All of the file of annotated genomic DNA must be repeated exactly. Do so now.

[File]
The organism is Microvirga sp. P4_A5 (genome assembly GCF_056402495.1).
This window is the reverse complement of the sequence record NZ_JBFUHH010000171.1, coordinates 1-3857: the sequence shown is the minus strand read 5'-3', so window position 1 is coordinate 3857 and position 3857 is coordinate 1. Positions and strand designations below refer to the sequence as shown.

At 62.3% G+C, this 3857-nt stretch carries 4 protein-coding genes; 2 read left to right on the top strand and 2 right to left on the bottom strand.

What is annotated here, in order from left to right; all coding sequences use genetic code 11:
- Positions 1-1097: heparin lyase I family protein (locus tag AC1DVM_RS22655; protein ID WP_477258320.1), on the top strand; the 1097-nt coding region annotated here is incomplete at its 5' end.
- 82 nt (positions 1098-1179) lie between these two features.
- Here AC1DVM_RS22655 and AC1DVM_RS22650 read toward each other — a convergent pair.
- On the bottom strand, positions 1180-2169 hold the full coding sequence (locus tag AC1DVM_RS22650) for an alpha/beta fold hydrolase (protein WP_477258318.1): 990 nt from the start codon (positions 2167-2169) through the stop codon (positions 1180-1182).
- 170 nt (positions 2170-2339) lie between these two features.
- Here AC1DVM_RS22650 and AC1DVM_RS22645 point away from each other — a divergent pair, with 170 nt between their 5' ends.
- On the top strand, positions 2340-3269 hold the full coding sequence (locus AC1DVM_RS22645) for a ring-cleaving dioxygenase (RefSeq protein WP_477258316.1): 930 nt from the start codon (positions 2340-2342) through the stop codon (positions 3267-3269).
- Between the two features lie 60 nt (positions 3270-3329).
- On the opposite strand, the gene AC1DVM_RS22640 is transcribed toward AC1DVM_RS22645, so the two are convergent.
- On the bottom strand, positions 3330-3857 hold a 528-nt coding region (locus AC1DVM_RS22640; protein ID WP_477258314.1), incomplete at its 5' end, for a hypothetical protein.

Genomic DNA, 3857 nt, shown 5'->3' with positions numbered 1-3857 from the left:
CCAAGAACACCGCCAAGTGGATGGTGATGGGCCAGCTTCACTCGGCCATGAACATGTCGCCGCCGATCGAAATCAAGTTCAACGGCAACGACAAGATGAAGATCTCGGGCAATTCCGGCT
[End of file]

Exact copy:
The organism is Microvirga sp. P4_A5 (genome assembly GCF_056402495.1).
This window is the reverse complement of the sequence record NZ_JBFUHH010000171.1, coordinates 1-3857: the sequence shown is the minus strand read 5'-3', so window position 1 is coordinate 3857 and position 3857 is coordinate 1. Positions and strand designations below refer to the sequence as shown.

At 62.3% G+C, this 3857-nt stretch carries 4 protein-coding genes; 2 read left to right on the top strand and 2 right to left on the bottom strand.

What is annotated here, in order from left to right; all coding sequences use genetic code 11:
- Positions 1-1097: heparin lyase I family protein (locus tag AC1DVM_RS22655; protein ID WP_477258320.1), on the top strand; the 1097-nt coding region annotated here is incomplete at its 5' end.
- 82 nt (positions 1098-1179) lie between these two features.
- Here AC1DVM_RS22655 and AC1DVM_RS22650 read toward each other — a convergent pair.
- On the bottom strand, positions 1180-2169 hold the full coding sequence (locus tag AC1DVM_RS22650) for an alpha/beta fold hydrolase (protein WP_477258318.1): 990 nt from the start codon (positions 2167-2169) through the stop codon (positions 1180-1182).
- 170 nt (positions 2170-2339) lie between these two features.
- Here AC1DVM_RS22650 and AC1DVM_RS22645 point away from each other — a divergent pair, with 170 nt between their 5' ends.
- On the top strand, positions 2340-3269 hold the full coding sequence (locus AC1DVM_RS22645) for a ring-cleaving dioxygenase (RefSeq protein WP_477258316.1): 930 nt from the start codon (positions 2340-2342) through the stop codon (positions 3267-3269).
- Between the two features lie 60 nt (positions 3270-3329).
- On the opposite strand, the gene AC1DVM_RS22640 is transcribed toward AC1DVM_RS22645, so the two are convergent.
- On the bottom strand, positions 3330-3857 hold a 528-nt coding region (locus AC1DVM_RS22640; protein ID WP_477258314.1), incomplete at its 5' end, for a hypothetical protein.

Genomic DNA, 3857 nt, shown 5'->3' with positions numbered 1-3857 from the left:
CCAAGAACACCGCCAAGTGGATGGTGATGGGCCAGCTTCACTCGGCCATGAACATGTCGCCGCCGATCGAAATCAAGTTCAACGGCAACGACAAGATGAAGATCTCGGGCAATTCCGGCT